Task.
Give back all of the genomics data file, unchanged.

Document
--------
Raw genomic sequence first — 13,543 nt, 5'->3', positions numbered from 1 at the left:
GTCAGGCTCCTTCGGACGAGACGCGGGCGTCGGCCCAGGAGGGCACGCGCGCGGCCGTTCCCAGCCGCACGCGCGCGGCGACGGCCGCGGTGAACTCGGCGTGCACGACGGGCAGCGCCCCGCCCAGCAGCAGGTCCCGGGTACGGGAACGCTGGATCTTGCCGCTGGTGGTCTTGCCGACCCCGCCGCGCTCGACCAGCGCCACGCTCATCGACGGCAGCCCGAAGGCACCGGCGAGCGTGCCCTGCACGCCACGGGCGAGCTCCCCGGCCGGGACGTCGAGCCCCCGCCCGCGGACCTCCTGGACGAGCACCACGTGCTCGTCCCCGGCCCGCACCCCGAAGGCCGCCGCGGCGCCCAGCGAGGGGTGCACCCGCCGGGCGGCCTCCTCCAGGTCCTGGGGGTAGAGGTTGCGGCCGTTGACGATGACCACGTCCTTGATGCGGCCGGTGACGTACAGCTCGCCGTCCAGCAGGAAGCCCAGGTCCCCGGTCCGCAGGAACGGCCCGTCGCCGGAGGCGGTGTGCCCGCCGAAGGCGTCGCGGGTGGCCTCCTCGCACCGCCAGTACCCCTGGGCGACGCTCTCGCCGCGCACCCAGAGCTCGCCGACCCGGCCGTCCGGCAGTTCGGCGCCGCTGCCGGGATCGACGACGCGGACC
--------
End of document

Raw genomic sequence first — 13,543 nt, 5'->3', positions numbered from 1 at the left:
GTCAGGCTCCTTCGGACGAGACGCGGGCGTCGGCCCAGGAGGGCACGCGCGCGGCCGTTCCCAGCCGCACGCGCGCGGCGACGGCCGCGGTGAACTCGGCGTGCACGACGGGCAGCGCCCCGCCCAGCAGCAGGTCCCGGGTACGGGAACGCTGGATCTTGCCGCTGGTGGTCTTGCCGACCCCGCCGCGCTCGACCAGCGCCACGCTCATCGACGGCAGCCCGAAGGCACCGGCGAGCGTGCCCTGCACGCCACGGGCGAGCTCCCCGGCCGGGACGTCGAGCCCCCGCCCGCGGACCTCCTGGACGAGCACCACGTGCTCGTCCCCGGCCCGCACCCCGAAGGCCGCCGCGGCGCCCAGCGAGGGGTGCACCCGCCGGGCGGCCTCCTCCAGGTCCTGGGGGTAGAGGTTGCGGCCGTTGACGATGACCACGTCCTTGATGCGGCCGGTGACGTACAGCTCGCCGTCCAGCAGGAAGCCCAGGTCCCCGGTCCGCAGGAACGGCCCGTCGCCGGAGGCGGTGTGCCCGCCGAAGGCGTCGCGGGTGGCCTCCTCGCACCGCCAGTACCCCTGGGCGACGCTCTCGCCGCGCACCCAGAGCTCGCCGACCCGGCCGTCCGGCAGTTCGGCGCCGCTGCCGGGATCGACGACGCGGACC